Peter Bapaz is a Latin American writer who famously published his work, Lake Clementine in the late 1950s. Peter was born in 1932 to Leo and Eva Bapaz in the city of Bananaville. At that time, the country of Granonda was enduring a particularly bloody civil war. Peter was an only child. He often spent his days unsupervised wandering around Bananaville while his parents worked in the town factory.
In an interview given in 1975, Peter stated that he “never learned to write my name until I met Linda.” Linda Hall was Peter’s wife and the woman who taught him how to read and write. At the time, there was a civil war in Granonda. Education was a low priority since all the resources were channeled into the civil war. Linda (who was 4 years older than Peter) was working in a teacher abroad program in 1952 when she stumbled into Peter’s neighborhood. She found the twenty year old telling stories on the sidewalk to a group of young children. She stayed to hear his story and from then on, the two were inseparable. She taught him how to read and write and helped him put his sidewalk stories on paper. It is widely believed in the literary community that she is the inspiration behind the character of Gloria in the award-winning novel Lake Clementine.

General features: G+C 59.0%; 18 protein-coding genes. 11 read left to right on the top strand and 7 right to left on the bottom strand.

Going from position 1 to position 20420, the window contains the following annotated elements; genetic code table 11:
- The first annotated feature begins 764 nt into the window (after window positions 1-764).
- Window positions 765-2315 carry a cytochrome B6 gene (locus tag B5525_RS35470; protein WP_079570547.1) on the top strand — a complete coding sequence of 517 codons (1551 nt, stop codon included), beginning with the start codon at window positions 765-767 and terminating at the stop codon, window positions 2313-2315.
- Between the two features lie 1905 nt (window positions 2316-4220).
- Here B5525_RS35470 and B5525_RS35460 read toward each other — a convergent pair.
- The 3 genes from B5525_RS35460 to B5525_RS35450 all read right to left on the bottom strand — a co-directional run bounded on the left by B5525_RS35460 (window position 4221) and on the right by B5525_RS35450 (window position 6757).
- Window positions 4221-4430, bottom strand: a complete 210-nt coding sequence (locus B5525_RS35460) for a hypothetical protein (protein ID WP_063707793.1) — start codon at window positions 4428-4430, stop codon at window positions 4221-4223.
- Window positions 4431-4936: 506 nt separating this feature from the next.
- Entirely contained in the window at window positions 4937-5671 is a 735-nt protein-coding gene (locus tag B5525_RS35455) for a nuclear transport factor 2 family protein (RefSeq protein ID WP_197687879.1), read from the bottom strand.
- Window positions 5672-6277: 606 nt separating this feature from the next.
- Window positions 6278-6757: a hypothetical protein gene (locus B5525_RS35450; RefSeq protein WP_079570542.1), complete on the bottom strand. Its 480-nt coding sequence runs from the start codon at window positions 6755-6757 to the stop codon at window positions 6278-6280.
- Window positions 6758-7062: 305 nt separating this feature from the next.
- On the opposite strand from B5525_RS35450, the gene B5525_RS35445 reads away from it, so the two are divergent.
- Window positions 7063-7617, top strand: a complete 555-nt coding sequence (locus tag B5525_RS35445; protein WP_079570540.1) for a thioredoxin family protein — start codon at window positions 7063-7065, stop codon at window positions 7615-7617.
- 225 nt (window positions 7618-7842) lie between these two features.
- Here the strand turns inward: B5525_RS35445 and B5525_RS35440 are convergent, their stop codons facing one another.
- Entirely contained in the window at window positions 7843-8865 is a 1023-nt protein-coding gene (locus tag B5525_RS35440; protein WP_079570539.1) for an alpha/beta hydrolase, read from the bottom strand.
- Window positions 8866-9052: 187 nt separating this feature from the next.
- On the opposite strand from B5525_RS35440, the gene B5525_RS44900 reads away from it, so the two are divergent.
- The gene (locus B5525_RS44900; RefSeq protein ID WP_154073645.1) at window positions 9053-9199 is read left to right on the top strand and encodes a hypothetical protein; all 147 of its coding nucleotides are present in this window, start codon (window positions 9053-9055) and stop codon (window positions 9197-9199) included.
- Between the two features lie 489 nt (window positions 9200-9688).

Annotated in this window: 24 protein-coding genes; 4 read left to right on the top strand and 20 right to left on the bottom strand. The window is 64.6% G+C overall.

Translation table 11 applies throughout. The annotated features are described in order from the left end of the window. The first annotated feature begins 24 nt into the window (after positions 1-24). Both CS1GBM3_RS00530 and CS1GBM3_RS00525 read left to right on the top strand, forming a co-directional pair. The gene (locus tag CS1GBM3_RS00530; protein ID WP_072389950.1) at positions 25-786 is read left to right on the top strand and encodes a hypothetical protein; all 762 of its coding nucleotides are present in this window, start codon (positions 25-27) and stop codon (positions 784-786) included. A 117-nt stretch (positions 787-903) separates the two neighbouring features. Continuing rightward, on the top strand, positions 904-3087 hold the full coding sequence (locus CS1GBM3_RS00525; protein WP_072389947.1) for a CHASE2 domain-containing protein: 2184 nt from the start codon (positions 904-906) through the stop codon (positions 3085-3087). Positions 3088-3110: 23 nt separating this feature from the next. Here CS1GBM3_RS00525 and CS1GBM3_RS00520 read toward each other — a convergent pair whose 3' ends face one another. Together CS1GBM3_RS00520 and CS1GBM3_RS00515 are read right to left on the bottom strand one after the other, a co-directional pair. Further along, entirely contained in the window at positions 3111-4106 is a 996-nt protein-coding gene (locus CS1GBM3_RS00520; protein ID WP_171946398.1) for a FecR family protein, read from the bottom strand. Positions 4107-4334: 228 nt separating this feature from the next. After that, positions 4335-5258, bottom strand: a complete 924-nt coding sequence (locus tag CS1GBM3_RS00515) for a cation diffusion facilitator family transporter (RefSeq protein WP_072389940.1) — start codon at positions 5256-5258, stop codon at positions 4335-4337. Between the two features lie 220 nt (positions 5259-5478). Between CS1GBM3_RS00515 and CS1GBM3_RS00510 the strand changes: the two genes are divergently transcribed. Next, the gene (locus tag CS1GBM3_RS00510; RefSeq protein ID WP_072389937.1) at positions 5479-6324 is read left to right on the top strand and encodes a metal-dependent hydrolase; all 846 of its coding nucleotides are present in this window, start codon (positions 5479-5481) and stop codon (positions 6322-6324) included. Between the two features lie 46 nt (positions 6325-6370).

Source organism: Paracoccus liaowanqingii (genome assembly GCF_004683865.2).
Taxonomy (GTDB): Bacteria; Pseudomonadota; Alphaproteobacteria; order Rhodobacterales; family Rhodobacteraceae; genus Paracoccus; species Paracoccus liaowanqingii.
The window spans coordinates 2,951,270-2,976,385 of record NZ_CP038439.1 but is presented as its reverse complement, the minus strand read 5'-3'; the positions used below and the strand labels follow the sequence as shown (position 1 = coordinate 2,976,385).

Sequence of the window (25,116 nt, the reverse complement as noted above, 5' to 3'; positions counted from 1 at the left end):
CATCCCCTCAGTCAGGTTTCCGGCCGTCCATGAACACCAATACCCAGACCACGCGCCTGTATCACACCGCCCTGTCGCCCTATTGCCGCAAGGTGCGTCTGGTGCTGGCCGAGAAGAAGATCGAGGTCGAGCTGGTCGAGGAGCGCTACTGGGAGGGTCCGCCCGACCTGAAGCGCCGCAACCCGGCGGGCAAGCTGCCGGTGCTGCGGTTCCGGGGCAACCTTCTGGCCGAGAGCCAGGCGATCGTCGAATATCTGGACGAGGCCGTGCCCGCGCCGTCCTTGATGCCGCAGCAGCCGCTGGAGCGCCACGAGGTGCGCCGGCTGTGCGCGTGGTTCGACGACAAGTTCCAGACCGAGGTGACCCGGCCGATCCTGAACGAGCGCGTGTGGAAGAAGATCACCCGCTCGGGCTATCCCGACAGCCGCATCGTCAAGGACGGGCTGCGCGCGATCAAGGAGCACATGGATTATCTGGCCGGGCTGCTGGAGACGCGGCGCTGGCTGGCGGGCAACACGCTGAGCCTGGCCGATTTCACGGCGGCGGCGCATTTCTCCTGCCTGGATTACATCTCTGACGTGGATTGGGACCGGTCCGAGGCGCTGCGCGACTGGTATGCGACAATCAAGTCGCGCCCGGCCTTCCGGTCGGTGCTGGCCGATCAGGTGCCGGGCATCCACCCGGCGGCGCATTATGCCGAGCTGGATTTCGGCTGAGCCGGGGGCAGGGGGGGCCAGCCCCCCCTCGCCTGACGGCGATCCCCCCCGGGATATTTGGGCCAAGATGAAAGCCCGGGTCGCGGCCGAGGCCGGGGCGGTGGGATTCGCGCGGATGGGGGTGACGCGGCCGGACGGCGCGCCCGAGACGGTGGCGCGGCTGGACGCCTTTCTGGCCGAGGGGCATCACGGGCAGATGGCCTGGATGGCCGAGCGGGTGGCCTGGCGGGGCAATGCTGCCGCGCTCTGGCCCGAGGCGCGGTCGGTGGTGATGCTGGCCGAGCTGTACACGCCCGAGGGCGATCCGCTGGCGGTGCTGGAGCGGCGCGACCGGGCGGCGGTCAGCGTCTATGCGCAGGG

Peter’s most well-known novel, Lake Clementine, named after Granada’s most famous lake, takes place approximately 25 miles south of the capital city of Bananaville. In reality, the lake is primarily known for its crystal blue water and its diverse marine life. It enjoys a year-round warm, tropical climate that makes it an attraction for tourists from all over the globe. Bapaz turns this beautiful lake into a tale of horror and suspense, complete with magical marine creatures who cast spells and haunt the unsuspecting tourists. The book is hailed for its realistic scenery contrasting with the horrible creatures. The only salvation comes in the form of a woman named Gloria, who with her beauty and charm is able to destroy the marine creatures with an elaborate series of tricks.
Although the novel is categorized as fantasy, the author refuses to acknowledge this and said in another interview given after the publication in 1957, “my book is an example of how the civil war in my country tore everyone apart. The readers are free to enjoy it as fantasy but I know that the marine creatures are the horrible soldiers who tore apart the people of Granonda.”
Since the death of Linda Hall in 1980, Peter Bapaz has lived in complete seclusion. He no longer gives interviews and has not been seen in public since the news broke of Linda’s death. After the publication of Lake Clementine, Bapaz published a book of short stories also set in the same town with the same group of characters. After that, he went on the teach writing at the University of Granonda for a number of years. It is not known whether or not Bapaz is working on another novel to add to his collections.
by Allan Borrayo